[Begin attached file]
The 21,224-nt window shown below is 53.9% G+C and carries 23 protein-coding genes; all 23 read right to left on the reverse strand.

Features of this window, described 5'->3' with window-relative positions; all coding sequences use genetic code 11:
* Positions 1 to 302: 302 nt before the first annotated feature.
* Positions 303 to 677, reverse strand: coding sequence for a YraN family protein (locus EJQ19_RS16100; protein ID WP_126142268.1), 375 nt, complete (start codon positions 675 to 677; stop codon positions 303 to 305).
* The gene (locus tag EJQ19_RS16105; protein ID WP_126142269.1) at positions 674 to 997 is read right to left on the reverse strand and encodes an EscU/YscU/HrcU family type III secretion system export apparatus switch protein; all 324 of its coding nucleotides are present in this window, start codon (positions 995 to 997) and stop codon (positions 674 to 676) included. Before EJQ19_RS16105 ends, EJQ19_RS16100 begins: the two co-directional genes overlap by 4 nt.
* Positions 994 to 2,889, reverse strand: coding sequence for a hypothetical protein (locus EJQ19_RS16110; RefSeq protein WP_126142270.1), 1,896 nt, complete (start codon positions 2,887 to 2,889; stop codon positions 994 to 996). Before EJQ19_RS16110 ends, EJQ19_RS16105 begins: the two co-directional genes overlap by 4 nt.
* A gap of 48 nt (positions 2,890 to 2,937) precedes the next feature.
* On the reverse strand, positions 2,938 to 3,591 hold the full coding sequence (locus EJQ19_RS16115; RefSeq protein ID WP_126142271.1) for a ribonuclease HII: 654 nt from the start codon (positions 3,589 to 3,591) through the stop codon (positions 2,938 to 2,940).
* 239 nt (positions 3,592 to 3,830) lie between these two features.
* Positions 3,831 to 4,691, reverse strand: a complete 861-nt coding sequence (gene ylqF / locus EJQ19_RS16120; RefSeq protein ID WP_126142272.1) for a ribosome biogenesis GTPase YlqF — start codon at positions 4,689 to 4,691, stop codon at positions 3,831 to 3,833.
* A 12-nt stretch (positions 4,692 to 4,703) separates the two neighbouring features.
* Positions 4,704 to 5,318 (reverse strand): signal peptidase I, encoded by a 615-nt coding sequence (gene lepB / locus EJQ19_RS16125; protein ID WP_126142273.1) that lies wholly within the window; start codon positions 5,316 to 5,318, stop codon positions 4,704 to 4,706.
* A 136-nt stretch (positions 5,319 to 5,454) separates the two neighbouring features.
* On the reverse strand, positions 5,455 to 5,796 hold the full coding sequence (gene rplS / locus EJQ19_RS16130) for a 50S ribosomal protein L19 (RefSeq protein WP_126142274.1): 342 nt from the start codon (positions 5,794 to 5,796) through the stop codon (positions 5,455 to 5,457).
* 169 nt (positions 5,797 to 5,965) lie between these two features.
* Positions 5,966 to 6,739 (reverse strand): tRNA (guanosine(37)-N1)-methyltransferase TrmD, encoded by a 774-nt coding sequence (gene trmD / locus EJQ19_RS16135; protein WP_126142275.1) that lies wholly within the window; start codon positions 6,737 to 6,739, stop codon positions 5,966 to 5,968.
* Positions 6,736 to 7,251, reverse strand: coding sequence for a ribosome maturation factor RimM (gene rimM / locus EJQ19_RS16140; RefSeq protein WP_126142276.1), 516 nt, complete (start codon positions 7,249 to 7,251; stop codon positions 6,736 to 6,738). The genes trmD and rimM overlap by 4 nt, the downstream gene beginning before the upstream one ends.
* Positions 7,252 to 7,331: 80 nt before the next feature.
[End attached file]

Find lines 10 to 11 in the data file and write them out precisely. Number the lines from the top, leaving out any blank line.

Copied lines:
* Positions 3,831 to 4,691, reverse strand: a complete 861-nt coding sequence (gene ylqF / locus EJQ19_RS16120; RefSeq protein ID WP_126142272.1) for a ribosome biogenesis GTPase YlqF — start codon at positions 4,689 to 4,691, stop codon at positions 3,831 to 3,833.
* A 12-nt stretch (positions 4,692 to 4,703) separates the two neighbouring features.